Wednesday, February 27, 2013

"To Catch a Bride," by Anne Gracie

The Chick: Ayisha Machabeli Cleeve. After living on the streets of Cairo for six years before being found by the hero, she should jump at the chance to go to England and live in comfort as the long-lost granddaughter of Lady Cleeve. Shouldn't she?
The Rub: She's actually Lady Cleeve's illegitimate granddaughter - the legitimate one legitimately died years ago.
Dream Casting: Jennifer Lawrence.

The Dude: Lord Rafe Ramsey. When he learns just how unimportant he is in his brother's plans for the earldom's succession, he decides to fly off on a wild goose chase to find a long-lost aristocrat's daughter.
The Rub: Once he finds her, he starts imagining he might actually have a future with her - but will she take a reckless layabout like him?
Dream Casting: Matt Bomer.

The Plot:

Hero's Brother: Hey, hurry up and father my children with this special lady I handpicked for you so that my barren wife and I can take them away from you and raise them ourselves!

Rafe: Oh, yeah, I would, except it's five minutes to Run Away to Egypt o'Clock. *flees*

Ayisha: Oh no, an Englishman's showing an old picture of me! Better steal it back! *is caught*

Rafe: Yay! Come to England with me!

Ayisha: No.

Rafe: But we have cookies! ...and no thugs who are still hunting you in order to sell you into white slavery.

Ayisha: Okay, deal. Let's just get on this boat with no more drama, shall we?

Rafe: Crap! I've got the plague!

Ayisha: *nurses back to health*

Rafe: Crap! Pirates!

Ayisha and Rafe: *murder a huge-ass amount of pirates*

Rafe: Crap! Your grandma found out you're the daughter of her son's slave-mistress and she doesn't want you anymore!

Ayisha: *runs away*

Grandma: Just kidding!

Rafe: *finds Ayisha* Caught you, again!

Ayisha and Rafe: HOORAY!

Romance Convention Checklist:
  • 1 Cross-Dressing Heroine
  • 1 Very Bad Dad (Deceased)
  • 1 Slightly Less Bad Brother
  • 1 Barren BFF 
  • 1 Barren Sister in Law
  • 1 Barren Baby BFF Epilogue (of course)
  • 0 Barren Baby Sister-In-Law Epilogues
  • 1 Deadly Fever (Unsexy Variety)
  • Several Snooty British People
  • 1 Relationship-Aiding Pet
  • 1 Plucky Relationship-Aiding Foster Child
  • 1 Gold-Digging Teacher
  • 1 Morally Ambiguous Grandma
  • 1 Pirate Attack
The Word: To Catch a Bride starts out on a strong, if slightly contrived note - our hero, Rafe Ramsey, is the younger brother to the Earl of Axebridge. After ten years of marriage, his brother has been unable to sire an heir, and so Rafe is expected to settle, marry, and perform that task for him. Instead, Rafe decides to embark on a Random Quest on behalf of one of his Granny's old friends rather than face his impending responsibilities.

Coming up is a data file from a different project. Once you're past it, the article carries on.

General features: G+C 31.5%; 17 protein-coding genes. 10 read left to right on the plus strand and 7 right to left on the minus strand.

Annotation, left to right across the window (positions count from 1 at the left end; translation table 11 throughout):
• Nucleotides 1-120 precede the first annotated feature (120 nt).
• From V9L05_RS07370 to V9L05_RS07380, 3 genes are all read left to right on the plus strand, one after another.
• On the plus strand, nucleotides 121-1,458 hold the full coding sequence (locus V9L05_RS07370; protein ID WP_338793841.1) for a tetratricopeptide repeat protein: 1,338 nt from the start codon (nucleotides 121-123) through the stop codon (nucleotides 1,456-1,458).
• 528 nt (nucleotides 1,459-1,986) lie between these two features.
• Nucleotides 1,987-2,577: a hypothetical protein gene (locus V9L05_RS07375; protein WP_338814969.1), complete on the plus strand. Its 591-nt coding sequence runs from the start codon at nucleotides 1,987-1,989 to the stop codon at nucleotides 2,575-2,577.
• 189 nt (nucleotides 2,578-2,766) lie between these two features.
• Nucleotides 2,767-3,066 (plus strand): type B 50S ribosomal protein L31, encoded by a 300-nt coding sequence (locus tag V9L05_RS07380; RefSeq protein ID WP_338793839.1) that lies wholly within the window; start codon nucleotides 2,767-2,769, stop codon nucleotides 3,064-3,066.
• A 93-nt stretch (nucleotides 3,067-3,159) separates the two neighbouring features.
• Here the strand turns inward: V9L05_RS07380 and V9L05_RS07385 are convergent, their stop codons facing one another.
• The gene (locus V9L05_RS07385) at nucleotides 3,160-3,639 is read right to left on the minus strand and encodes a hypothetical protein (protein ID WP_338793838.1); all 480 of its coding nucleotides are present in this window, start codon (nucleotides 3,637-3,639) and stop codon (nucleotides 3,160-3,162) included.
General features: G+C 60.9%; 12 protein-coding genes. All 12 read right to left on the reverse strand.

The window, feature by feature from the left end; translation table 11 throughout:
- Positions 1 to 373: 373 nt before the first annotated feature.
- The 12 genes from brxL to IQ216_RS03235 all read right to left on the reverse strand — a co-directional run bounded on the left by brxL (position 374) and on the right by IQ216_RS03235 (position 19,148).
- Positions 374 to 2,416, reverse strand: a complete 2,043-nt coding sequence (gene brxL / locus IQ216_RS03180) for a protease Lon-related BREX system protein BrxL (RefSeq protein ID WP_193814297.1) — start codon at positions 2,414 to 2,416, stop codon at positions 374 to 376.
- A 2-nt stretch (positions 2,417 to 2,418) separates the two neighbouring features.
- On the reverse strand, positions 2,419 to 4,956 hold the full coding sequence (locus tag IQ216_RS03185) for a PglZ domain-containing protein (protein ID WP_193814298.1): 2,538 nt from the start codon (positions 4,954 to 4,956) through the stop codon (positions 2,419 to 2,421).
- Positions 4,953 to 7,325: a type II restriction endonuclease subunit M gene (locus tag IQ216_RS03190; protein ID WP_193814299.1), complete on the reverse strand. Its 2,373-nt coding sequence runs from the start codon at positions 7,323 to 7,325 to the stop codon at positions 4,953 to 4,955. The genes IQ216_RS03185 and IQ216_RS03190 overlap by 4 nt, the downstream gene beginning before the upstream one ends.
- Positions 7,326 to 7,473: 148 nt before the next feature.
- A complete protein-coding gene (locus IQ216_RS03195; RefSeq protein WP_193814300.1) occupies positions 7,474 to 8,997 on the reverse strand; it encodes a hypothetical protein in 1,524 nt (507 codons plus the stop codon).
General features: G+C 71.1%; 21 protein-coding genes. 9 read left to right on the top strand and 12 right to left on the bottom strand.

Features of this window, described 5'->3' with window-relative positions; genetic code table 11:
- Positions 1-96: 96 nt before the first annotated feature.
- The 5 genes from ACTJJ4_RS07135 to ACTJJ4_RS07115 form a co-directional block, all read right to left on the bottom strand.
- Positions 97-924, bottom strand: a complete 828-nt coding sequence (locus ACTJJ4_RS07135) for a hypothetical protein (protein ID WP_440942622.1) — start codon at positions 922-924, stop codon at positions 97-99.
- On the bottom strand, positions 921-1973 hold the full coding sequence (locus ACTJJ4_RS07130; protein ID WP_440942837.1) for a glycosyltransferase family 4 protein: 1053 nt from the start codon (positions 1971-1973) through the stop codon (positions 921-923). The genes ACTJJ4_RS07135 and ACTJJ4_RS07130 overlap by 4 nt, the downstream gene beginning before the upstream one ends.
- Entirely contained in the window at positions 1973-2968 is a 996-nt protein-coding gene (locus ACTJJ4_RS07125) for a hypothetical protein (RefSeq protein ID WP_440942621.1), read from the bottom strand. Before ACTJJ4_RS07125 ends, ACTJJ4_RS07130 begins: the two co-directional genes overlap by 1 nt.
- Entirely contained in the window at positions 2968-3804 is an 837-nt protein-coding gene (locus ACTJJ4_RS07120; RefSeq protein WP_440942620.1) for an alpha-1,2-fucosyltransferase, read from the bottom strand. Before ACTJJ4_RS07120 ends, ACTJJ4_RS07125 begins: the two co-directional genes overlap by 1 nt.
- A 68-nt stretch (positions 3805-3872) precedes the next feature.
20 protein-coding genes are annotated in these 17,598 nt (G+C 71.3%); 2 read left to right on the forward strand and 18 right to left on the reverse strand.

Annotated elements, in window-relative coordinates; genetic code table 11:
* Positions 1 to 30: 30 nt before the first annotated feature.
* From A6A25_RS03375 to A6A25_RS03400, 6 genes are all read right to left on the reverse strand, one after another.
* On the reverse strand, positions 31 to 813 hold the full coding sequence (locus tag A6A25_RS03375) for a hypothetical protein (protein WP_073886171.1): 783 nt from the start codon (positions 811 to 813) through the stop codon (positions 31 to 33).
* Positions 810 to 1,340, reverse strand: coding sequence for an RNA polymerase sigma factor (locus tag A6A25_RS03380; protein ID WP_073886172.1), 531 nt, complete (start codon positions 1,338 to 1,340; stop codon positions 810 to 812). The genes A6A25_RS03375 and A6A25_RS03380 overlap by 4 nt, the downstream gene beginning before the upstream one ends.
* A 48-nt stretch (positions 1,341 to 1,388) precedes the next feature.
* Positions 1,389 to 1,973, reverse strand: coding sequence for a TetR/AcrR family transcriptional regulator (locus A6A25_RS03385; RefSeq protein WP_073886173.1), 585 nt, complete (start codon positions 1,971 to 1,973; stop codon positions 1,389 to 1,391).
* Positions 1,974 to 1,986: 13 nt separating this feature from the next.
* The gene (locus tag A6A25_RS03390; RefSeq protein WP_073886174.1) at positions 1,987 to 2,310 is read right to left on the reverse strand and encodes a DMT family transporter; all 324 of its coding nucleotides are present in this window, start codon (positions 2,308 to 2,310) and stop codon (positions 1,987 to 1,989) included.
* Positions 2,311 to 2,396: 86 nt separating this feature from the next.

The quest is this: years ago, old Lady Cleeve's son hied off to Egypt with his wife and daughter, where they apparently all died of plague. However, evidence (and a sketch of a young girl) has surfaced indicating that his young daughter Alicia might still be alive somewhere. Rafe's mission, should he choose to accept it, is to head to Cairo and find this girl - who hopefully hasn't been sold into slavery yet.

The good news is, the girl in the picture, who goes by the name Ayisha, is not a slave. The bad news? She's had to live on the streets for six years and has a much-deserved yearly subscription of Trust Issues to show for it. When her parents both died of plague when she was thirteen, opportunistic robbers broke into their house in order to find Ayisha and sell her on the slave market. She's spent the past six years disguised as a boy in order to hide from them - and, okay, so while I don't really understand why the same street thugs would keep looking for One Random White Girl for six years, I do get how living as a boy on the streets of 19th-century Cairo was probably safer than doing it Single Lady-style.

Rafe and Ayisha eventually meet - but neither is what the other expects. To Ayisha's surprise, Rafe is not a vulgar white slaver looking to buy and sell flesh. To Rafe's befuddlement, Ayisha refuses to come to England with him, even when he promises that nothing but wealth and comfort and a loving grandmother await her.